Monday, April 8, 2013

Man versus Nature

Most painters receive inspiration from their surroundings. Living in the country has inspired and influenced David Gluck’s paintings. Most of David’s subjects for his Still Life paintings are objects collected locally. The same holds true for his figurative work. David tends to paint the people he knows and is familiar with. 

David says that since moving to the country he has come into contact with many salt of the earth type people, people who know how to live off the land in a way that their grandparents and great grandparents did before them. They remind him of a lost generation of survivors, the pioneers of the past. The theme of man pitted against nature is one that continues to inspire David.

For example, last year, David was an Exceptional Merit Winner at the 2012 International Portrait Competition for this painting The Trapper. This painting depicts a man whom David befriended. When David knew him, the man did not have a job or home of his own, but he kept himself extremely busy collecting scrap metal (basically, a modern-day forager). In this painting, David depicts this man as an early settler-trapper, a grizzled breed of men that lived with few material comforts and braved harsh winters to seek a living from the woods.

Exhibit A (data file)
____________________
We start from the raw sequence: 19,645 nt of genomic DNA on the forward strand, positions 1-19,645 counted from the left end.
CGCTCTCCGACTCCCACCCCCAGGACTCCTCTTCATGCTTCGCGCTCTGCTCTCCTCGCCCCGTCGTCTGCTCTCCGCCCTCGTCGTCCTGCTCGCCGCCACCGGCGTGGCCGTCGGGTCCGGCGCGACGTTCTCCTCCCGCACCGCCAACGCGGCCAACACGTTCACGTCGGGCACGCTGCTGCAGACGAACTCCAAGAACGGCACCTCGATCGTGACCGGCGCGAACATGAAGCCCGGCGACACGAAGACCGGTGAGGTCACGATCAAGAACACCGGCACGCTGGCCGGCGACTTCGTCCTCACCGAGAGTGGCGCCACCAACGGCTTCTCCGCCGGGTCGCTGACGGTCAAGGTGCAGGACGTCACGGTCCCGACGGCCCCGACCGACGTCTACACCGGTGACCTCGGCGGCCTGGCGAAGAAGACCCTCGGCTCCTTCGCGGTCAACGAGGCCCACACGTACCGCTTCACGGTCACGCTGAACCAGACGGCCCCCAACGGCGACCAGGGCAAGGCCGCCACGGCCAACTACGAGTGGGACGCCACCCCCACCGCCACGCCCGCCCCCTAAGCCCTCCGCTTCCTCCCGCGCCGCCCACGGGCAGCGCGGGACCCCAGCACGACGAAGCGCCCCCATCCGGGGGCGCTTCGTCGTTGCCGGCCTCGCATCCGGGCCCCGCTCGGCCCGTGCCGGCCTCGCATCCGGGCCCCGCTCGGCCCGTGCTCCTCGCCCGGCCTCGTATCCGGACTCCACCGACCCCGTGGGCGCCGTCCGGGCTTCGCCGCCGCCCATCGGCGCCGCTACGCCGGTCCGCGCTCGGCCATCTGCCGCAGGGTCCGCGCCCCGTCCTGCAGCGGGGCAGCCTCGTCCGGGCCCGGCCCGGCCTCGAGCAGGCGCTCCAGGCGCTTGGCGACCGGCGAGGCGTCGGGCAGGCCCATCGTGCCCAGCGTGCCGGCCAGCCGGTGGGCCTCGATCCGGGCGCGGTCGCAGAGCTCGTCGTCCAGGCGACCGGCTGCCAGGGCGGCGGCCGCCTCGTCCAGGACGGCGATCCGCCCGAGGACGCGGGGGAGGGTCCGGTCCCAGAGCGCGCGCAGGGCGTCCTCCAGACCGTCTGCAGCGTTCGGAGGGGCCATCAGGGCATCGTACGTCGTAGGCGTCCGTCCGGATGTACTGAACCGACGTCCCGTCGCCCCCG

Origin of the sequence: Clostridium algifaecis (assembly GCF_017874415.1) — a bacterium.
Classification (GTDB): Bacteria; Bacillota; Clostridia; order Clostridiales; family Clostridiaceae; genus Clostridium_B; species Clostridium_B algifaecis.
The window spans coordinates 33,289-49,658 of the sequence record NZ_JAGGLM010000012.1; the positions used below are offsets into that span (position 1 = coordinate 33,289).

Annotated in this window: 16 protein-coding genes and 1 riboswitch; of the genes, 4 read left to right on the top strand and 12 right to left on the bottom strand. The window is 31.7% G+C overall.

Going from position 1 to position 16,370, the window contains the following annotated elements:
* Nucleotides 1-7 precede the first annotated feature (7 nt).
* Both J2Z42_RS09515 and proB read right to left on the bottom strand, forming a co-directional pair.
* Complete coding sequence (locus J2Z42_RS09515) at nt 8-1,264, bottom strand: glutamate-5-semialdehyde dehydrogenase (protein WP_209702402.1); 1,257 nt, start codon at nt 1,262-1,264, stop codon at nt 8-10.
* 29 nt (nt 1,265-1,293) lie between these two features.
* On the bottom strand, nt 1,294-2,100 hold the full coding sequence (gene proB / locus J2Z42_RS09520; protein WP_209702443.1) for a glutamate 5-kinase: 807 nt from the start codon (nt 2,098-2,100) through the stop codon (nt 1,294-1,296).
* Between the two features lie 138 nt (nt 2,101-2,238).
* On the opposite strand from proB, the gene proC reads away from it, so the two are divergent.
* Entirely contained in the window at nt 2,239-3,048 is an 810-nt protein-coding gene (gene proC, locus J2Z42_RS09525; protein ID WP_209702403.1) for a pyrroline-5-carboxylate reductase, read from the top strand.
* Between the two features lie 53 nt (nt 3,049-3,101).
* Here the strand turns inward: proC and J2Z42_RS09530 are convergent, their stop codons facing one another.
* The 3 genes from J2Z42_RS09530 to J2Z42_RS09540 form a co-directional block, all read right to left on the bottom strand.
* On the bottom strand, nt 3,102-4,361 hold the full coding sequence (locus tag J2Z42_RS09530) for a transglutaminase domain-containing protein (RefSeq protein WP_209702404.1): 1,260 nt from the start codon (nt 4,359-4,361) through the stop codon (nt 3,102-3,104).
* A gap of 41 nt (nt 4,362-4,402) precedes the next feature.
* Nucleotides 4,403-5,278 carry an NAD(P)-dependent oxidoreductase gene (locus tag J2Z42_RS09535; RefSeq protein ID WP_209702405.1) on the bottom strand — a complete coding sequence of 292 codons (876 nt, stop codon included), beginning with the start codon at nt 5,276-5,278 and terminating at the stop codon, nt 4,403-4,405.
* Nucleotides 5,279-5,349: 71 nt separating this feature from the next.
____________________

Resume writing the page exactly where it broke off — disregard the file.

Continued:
Read what David has to say about his painting process:

Q: What techniques do you use?

A: I paint in a very traditional manner. My approach isn’t varied or complicated, but I do put an emphasis on textural qualities. I think one thing that always has and always should distinguish a painting from a photograph is the tactile quality of paint.

Q: Describe your process.

A: I would say at least half of a piece is in the planning. I always do a series of studies starting with thumbnails and preliminary drawings for tone and composition. I end with colors studies before beginning on the final canvas. I try to leave very little to chance.

Q: What is your major consideration when composing a painting?

A: Broad tonal relations are my primary consideration. I am a tonalist as opposed to a colorist, which means light and dark relationships are the crux of my work. I spend a lot of time working out a perfect shadow pattern, especially in my model’s face. It is important to have the features illuminated in just the right way to suggest a certain mood and psychology.

David Gluck will be teaching a Classical Still Life painting workshop at WIFAS this summer, June 3 to 7, 2013. You can learn more about his workshop on our website.